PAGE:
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Goaltide Daily Current Affairs 2021

Dec 17, 2021

Current Affair 1:
LogiXtics - Unified Logistics Interface Platform’s (ULIP) Hackathon

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The Department for Promotion of Industry and Internal Trade (DPIIT) has launched the Unified Logistics Interface Platform’s (ULIP) Hackathon – ‘LogiXtics’ in order to crowdsource more ideas which will benefit the logistics industry.

ULIP is designed to enhance efficiency and reduce logistics cost in India by creating a transparent platform that can provide real time information to all stakeholders and remove all asymmetry information. The ULIP Hackathon – LogiXtics is organised by NITI Aayog and Atal Innovation Mission and supported by National Industrial Corridor Development Corporation (NICDC) and NICDC Logistics Data Bank Services Limited (NLDSL).

ULIP is being developed as technology platform in the logistics sector which will provide real time information to all stakeholders and will converge visibility of multi-modal transport across the existing systems of various Ministries/Departments working in silos. Once completed, one can see huge efficiencies in the logistics sector, and which will transform it by bringing down the logistics cost and enhancing India's competitiveness in the global trade.

Current Affair 2:
Separate Electorate for Minorities: The Gandhi-Ambedkar Tussle

Read the entire paragraph.

Ambedkar was invited by Irwin to be a delegate to the First Round Table Conference and be a part of the constitutional process which culminated into the Government of India, Act, 1935. He was a part of the Minorities Sub-Committee, set up to resolve certain claims of the minorities. One of the many proposals of the committee was a separate electorate for minority communities -

"Claims were therefore advanced by various communities that arrangements should be made for communal representation and for fixed proportions of seats was also urged that the number of seats reserved for a minority community should in no case be less than its proportion in the population. The methods by which this could be secured were mainly three: (1) nomination, (2) joint electorates with reservation of seats, and (3) separate electorates."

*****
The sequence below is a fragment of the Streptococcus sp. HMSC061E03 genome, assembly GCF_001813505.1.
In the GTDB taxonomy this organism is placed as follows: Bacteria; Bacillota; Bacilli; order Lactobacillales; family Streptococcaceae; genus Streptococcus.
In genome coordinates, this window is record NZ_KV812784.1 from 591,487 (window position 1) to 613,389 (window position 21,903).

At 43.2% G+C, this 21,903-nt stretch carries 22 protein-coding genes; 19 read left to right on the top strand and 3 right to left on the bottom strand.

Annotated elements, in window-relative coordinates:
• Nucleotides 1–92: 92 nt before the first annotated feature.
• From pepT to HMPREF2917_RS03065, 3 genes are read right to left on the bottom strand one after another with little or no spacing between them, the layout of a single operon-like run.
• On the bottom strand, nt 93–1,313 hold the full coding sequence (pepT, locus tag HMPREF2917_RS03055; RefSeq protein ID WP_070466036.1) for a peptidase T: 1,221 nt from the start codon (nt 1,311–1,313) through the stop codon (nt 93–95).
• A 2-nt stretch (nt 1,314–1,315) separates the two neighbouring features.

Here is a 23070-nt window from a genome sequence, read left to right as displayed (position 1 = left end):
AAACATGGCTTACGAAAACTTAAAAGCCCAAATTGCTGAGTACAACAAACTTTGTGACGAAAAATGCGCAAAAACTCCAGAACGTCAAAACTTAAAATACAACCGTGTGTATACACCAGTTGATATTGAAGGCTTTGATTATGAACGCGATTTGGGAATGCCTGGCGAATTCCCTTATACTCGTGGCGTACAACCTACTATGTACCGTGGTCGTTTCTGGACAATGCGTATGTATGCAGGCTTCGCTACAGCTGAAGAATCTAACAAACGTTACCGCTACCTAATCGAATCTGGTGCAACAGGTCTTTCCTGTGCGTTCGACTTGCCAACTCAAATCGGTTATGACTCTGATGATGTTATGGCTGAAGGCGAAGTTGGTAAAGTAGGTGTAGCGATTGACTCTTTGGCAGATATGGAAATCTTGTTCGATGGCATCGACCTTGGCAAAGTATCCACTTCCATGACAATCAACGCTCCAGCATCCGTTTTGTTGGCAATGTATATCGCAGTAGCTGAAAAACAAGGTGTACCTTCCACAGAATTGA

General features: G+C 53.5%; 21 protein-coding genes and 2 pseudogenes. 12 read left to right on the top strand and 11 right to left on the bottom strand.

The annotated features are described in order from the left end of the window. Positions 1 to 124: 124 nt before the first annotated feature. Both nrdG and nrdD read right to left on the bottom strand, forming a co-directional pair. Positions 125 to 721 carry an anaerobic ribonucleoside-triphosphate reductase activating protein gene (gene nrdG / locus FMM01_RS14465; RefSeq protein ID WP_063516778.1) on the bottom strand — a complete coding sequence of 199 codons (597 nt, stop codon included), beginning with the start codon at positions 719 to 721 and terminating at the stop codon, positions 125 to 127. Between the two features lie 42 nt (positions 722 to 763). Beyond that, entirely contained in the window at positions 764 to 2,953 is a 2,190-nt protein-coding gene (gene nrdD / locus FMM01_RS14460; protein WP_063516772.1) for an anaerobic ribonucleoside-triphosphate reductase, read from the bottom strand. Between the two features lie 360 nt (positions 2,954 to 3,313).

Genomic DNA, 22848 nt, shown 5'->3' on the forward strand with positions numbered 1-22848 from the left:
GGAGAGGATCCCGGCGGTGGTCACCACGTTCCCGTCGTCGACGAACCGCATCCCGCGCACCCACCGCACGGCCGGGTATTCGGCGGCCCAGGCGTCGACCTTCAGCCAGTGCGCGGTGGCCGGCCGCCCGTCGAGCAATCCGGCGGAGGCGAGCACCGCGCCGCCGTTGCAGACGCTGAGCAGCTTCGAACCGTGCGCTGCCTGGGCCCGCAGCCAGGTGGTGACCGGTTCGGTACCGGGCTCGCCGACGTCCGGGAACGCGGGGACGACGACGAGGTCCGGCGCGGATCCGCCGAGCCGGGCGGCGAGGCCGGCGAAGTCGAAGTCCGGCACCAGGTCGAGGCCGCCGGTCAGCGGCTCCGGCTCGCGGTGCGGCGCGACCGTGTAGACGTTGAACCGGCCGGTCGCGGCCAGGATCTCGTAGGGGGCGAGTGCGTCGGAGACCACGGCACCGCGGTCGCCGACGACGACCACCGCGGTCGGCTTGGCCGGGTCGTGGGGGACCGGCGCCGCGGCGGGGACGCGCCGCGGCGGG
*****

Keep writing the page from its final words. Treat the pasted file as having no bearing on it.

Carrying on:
The British agreed to consider the case for separate electorate -

"It was therefore plain that, failing an agreement, separate electorates with all their drawbacks and difficulties, would have to be retained as the basis of the electoral arrangements under the new constitution. From this the question of proportions would arise. Under these circumstances, the claims of the Depressed Classes will have to be considered adequately."

It is analysed that the communal electorate was not the dream that B.R. Ambedkar had, when he propagated communal representation before the Franchise (Southborough Committee) in 1918-1919. He voraciously argued for adult franchise and the reservation for the Depressed Class. At the Round Table Conference as the Muslim League along with the princely states rejected and the British Government was reluctant to consider the plea for universal adult suffrage in India, Ambedkar though it fit to support communal electorate as the next best alternative.

Upon signing the Irwin Pact, the Congress agreed to join the Second Round Table Conference to discuss the constitutional future of the country. At the conference Mahatma Gandhi had fervently opposed the idea of a separate electorate for the Depressed Classes, as he believed they were an integral part of the Hindu society.

The constitutional history of India witnessed a dramatic overhaul on 4th August, 1932, when Ramsay MacDonald announced the Communal Award. Apart from apportioning representation amongst the communities, it also extended a separate electorate for the Depressed Classes. Displeased with the Award and on the apprehension that a separate electorate would block all the roads for the integration of the Depressed Classes into the Hindu society, Gandhi called for a fast unto death in the Yerwada Central Jail, to pressurise the British Government to reverse its decision. As Gandhi's health deteriorated, a compromise was reached between Gandhi and Ambedkar vide the Poona Pact on 24th September, 1932. Reserved seats were provided for the Depressed Class in the Provincial Legislatures.